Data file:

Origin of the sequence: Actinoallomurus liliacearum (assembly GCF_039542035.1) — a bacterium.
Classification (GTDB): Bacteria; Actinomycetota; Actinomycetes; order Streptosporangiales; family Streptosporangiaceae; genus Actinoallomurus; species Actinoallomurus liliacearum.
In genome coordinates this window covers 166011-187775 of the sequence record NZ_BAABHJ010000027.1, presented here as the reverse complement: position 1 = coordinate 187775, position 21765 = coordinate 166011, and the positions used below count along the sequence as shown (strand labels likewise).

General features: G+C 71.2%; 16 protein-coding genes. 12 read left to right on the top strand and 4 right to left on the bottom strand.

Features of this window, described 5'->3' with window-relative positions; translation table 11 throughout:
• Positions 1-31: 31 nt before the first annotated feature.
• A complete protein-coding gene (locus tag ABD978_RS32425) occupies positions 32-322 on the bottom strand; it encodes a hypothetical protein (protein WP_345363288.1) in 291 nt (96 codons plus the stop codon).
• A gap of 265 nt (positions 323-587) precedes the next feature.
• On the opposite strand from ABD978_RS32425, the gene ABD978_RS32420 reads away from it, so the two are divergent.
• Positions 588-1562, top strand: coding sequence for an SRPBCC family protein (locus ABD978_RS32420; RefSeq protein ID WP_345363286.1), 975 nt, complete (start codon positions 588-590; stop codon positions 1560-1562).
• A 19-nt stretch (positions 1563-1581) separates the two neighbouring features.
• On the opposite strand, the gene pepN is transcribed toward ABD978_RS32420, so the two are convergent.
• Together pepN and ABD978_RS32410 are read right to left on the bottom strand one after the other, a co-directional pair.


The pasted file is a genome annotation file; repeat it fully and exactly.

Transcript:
Origin of the sequence: Actinoallomurus liliacearum (assembly GCF_039542035.1) — a bacterium.
Classification (GTDB): Bacteria; Actinomycetota; Actinomycetes; order Streptosporangiales; family Streptosporangiaceae; genus Actinoallomurus; species Actinoallomurus liliacearum.
In genome coordinates this window covers 166011-187775 of the sequence record NZ_BAABHJ010000027.1, presented here as the reverse complement: position 1 = coordinate 187775, position 21765 = coordinate 166011, and the positions used below count along the sequence as shown (strand labels likewise).

General features: G+C 71.2%; 16 protein-coding genes. 12 read left to right on the top strand and 4 right to left on the bottom strand.

Features of this window, described 5'->3' with window-relative positions; translation table 11 throughout:
• Positions 1-31: 31 nt before the first annotated feature.
• A complete protein-coding gene (locus tag ABD978_RS32425) occupies positions 32-322 on the bottom strand; it encodes a hypothetical protein (protein WP_345363288.1) in 291 nt (96 codons plus the stop codon).
• A gap of 265 nt (positions 323-587) precedes the next feature.
• On the opposite strand from ABD978_RS32425, the gene ABD978_RS32420 reads away from it, so the two are divergent.
• Positions 588-1562, top strand: coding sequence for an SRPBCC family protein (locus ABD978_RS32420; RefSeq protein ID WP_345363286.1), 975 nt, complete (start codon positions 588-590; stop codon positions 1560-1562).
• A 19-nt stretch (positions 1563-1581) separates the two neighbouring features.
• On the opposite strand, the gene pepN is transcribed toward ABD978_RS32420, so the two are convergent.
• Together pepN and ABD978_RS32410 are read right to left on the bottom strand one after the other, a co-directional pair.